A. Gonsalves, D. Dhamecha, J.U. Menon
University of Rhode Island,
Keywords: biomimetic nanoparticles, cancer drug delivery, lung cancer, combination therapy, PLGA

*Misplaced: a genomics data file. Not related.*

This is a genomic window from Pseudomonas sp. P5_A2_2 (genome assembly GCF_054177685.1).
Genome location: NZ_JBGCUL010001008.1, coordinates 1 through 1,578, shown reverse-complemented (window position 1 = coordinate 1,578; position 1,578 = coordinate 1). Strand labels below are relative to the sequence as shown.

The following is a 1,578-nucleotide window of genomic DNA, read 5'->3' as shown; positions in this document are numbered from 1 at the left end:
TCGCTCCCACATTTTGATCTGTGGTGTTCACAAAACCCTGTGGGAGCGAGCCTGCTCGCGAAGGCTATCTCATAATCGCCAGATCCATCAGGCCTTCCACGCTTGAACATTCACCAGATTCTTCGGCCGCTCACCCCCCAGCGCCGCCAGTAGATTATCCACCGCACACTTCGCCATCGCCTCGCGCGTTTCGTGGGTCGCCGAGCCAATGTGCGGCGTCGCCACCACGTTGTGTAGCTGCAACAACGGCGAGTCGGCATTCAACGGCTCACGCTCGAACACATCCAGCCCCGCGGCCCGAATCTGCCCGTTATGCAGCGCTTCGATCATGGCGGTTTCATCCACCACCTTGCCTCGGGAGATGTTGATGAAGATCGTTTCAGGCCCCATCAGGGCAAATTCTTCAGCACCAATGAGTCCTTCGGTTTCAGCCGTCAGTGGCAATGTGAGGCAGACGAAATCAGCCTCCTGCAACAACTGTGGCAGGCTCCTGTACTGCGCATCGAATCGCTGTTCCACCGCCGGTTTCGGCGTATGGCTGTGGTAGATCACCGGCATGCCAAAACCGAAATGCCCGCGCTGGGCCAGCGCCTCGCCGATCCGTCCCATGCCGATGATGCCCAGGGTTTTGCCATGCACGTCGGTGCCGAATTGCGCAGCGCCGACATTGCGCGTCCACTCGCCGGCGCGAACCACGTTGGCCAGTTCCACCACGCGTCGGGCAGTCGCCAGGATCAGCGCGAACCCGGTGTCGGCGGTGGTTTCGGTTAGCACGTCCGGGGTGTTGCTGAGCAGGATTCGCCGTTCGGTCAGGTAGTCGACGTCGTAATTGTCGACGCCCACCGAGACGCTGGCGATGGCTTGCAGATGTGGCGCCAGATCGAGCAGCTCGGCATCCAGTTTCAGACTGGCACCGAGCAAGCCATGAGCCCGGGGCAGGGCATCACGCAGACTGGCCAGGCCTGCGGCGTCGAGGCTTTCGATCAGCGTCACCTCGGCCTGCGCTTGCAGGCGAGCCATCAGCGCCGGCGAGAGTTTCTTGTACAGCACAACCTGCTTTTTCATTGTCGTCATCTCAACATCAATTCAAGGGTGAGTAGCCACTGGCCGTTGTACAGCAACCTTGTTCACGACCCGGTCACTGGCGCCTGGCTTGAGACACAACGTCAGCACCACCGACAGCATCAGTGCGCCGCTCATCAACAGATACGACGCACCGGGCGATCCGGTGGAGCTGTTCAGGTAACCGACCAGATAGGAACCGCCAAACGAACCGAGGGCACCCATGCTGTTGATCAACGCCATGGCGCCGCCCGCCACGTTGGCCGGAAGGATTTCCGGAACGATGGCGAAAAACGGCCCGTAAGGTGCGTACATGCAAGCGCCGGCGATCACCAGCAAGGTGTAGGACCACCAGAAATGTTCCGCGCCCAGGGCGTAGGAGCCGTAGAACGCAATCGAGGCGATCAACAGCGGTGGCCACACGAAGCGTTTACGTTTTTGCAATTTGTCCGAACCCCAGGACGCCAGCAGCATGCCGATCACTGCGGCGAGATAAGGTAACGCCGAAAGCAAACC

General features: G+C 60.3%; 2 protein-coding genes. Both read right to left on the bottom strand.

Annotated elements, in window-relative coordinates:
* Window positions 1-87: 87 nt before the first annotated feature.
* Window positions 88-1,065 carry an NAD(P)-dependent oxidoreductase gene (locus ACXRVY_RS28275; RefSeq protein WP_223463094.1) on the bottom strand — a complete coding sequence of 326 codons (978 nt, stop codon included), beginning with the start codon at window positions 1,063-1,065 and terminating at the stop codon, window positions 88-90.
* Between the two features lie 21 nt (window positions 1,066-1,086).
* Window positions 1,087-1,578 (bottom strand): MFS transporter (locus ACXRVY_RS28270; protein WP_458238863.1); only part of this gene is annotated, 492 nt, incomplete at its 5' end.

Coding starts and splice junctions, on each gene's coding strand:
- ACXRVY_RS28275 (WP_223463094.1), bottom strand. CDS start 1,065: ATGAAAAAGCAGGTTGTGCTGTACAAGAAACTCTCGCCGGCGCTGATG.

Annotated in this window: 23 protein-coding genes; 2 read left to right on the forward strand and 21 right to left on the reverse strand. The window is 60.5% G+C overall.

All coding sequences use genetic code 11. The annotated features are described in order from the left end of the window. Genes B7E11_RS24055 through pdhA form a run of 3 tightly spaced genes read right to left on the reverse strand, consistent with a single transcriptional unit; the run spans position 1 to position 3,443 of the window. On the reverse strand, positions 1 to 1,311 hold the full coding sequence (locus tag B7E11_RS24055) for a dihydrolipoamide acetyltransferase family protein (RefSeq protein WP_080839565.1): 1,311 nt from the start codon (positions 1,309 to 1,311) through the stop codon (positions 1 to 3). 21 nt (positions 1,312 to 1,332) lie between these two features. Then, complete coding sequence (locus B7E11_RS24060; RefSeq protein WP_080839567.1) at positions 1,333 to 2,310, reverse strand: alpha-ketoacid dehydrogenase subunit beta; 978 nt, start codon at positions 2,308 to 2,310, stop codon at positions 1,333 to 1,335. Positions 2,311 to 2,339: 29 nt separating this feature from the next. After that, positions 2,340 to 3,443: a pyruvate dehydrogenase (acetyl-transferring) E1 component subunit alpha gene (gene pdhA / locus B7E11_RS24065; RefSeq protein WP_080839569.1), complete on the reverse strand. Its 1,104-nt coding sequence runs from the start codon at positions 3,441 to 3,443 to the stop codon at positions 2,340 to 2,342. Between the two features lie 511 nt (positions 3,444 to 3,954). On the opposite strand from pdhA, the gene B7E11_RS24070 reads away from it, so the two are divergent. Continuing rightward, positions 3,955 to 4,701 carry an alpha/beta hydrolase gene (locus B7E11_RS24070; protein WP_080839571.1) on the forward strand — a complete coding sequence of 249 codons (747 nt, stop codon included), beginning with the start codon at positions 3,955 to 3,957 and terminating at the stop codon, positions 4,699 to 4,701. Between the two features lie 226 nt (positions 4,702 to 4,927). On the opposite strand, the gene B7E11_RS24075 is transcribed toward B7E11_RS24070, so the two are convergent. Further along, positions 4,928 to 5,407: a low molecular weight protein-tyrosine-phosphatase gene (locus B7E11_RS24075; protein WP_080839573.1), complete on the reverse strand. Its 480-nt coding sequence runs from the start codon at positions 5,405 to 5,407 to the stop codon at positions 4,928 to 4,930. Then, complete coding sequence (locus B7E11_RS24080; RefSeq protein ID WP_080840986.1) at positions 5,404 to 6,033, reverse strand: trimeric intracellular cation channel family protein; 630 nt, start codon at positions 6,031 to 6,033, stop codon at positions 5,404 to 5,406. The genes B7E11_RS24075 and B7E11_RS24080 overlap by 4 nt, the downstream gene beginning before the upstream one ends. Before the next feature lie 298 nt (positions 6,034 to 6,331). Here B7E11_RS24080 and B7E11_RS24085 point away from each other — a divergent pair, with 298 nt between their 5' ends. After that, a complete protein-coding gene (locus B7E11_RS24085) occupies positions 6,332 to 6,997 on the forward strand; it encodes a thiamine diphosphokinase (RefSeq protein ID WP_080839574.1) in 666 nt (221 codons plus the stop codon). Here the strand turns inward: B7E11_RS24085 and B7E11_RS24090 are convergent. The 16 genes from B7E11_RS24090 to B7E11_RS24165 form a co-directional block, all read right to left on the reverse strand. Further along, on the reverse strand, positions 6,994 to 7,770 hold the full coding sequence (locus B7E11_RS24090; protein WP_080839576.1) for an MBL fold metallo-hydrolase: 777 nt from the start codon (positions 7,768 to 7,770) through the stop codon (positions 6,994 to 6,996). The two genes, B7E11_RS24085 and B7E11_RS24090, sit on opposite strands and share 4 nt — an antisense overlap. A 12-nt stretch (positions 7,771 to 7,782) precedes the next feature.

Summary:Lung cancer is an asymptomatic condition and is hence usually diagnosed at a late stage, necessitating rigorous treatment upon diagnosis. Current first-line of treatment for lung cancer such as cisplatin-based and gemcitabine-based combination treatments have disadvantages like poor response rate, rapid relapse, and severe side effects due to non-specific treatment. To overcome some of the above treatment limitations, drug-containing nanoparticles are now being investigated for inhalational drug delivery to treat lung cancer and other serious lung ailments. The lung, however, has a dynamic environment which is actively involved in eliminating or clearing foreign objects entering the respiratory system. Therefore, this research focuses on the development of a strategy to prevent rapid clearance of nanoparticles from the lung following inhalation, for effective treatment of lung cancer through combination therapy. We developed a novel formulation consisting of a poly lactic-co-glycolic acid nanoparticle (PLGA NP) core and a biomimetic lipid shell made of commercially-available lung surfactant (Infasurf) which contains >90% 1,2-dipalmitoyl-sn-glycero-3-phosphocholine lipid. PLGA NPs were formulated by conventional double emulsion-solvent evaporation method and characterized for its particle size, morphology and stability. Particle size (nm), zeta potential (mV) and polydispersity value of PLGA NPs was found to be 164 ± 2, -41.8 ± 0.8 and 0.098 ± 0.01 respectively whereas transmission electron microscopy (TEM) images clearly show the spherical morphology of the particles (Figure 1A). To coat PLGA NPs with biomimetic lipid surfactant, a standard thin film hydration method was used with minor modifications. Cholesterol was added to stabilise the lipid surfactant shell. The formulated lipid surfactant-coated PLGA NPs (LS-PLGA NPs) had a particle size, zeta potential and polydispersity value of 183 ± 2, -35.7 ± 0.5 and 0.103 ± 0.02 respectively. TEM images show that the LS-PLGA NPs are spherical, less than 200 nm in size and relatively uniformly dispersed (Figure 1B). Stability studies were done under accelerated stability condition, where the nanoparticles were dispersed in deionized water for one week at 25 ± 2°C. These studies showed minimal variation in particle sizes indicating that the PLGA NPs and LS-PLGA NPs are both stable (Figure 2). Drug release studies showed that the PLGA core has a characteristic bi-phasic release that takes place over 3 weeks while the LS shell demonstrated a burst release of encapsulated drug within 2-3 days. Cell viability studies on A549 lung adenocarcinoma cell line following nanoparticle treatment confirmed the cytocompatibility of the formulations (Figure 3). We are currently carrying out a detailed study on the interactions between our formulations and alveolar macrophages and lung cancer cells in vitro. We expect to see low uptake by alveolar macrophages and high uptake by lung cancer cells when treated with the LS-PLGA NP formulations. In vivo studies will also be done to determine the retention and biodistribution of the nanoparticles following inhalation.